That’s soapboxing: developing a little skill and immediately peacocking into an ego of disastrous proportions. We do it all the time. There’s an excellent psychology paper by Dunning and Krueger called Unskilled and Unaware Of It: How Difficulties in Recognizing One’s Own Incompetence Lead to Inflated Self-Assessments. It’s essential reading, I assure you, because it lays out in clear terms how a very little knowledge is a dangerous thing. People – and that’s all of us, including you and I – are quite appallingly bad at judging how good we are. At anything. This is the reason that everybody thinks they’d make a great leader. This is the reason everybody thinks they have above-average intelligence. It’s the reason self-assessed psychological tests, like the Myers-Brigg, is about as accurate (and as subtle) as throwing a grenade at a dartboard and claiming victory. You can look yourself in the mirror and come to absolutely any conclusion you like. Psychologically we are utter failures at determining our competence. This is why you should beware politicians – as Douglas Adams once pointed out, the sort of person who believes he’d make a good leader, thinks he should become President and then sets about doing exactly that is exactly the sort of person who shouldn’t be let anywhere near a position of power. The people who should become world leaders are shy, retiring and modest.
Among writers, soapboxing is rampant. Having got a novel or two under their belts, they believe they have the inside track. They know how these things are done, right? I mean they’ve written something. That’s an achievement. It takes more than your average Schmoe to crap out a novel. It requires wisdom to write a book. So your writer gets himself a blog for a soapbox and starts haranguing the crowd. I can teach you how to write!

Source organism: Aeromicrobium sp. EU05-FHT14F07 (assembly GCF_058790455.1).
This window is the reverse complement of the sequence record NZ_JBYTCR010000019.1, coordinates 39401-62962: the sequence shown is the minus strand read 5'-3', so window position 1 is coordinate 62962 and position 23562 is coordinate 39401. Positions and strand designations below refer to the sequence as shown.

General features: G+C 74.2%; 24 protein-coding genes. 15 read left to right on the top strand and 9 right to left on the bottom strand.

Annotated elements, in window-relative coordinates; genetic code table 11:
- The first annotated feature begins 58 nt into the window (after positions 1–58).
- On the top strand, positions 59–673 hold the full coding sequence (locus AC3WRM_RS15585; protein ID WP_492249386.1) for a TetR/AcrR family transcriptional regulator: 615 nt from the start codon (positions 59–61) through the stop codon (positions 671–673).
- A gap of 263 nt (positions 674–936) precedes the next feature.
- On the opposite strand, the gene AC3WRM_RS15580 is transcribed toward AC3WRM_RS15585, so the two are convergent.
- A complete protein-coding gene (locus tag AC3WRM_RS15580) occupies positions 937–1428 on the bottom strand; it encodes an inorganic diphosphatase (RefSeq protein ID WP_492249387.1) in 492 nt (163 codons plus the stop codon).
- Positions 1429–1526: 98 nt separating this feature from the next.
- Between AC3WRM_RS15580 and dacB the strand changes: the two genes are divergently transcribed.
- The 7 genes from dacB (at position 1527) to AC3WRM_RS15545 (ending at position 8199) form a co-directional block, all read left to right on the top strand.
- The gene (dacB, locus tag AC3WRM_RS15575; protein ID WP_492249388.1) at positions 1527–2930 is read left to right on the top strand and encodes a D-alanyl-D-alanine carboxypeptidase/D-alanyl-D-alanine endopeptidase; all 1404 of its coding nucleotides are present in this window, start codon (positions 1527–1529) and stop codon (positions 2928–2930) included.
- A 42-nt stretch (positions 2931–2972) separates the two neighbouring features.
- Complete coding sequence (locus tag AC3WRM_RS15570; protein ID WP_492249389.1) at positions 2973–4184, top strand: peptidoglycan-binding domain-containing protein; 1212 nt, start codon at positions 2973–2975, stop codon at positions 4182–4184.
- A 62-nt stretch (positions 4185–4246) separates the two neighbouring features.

Now, I’m of the opinion that great writers do one of two things: they die, like Jack Kerouac, Charles Baudelaire, or Ludwig Wittgenstein, or they go into hiding, like J.D. Salinger or Thomas Pynchon. There might be a couple of exceptions here and there.
Okay, so it’s not a hard-and-fast rule, but great writers tend to be shy or iconoclastic. They tend to shun the limelight and let their works do the talking. I mean, the greatest English writer was Shakespeare and we don’t even have an accurate portrait of him. Nobody even knows who wrote the bible.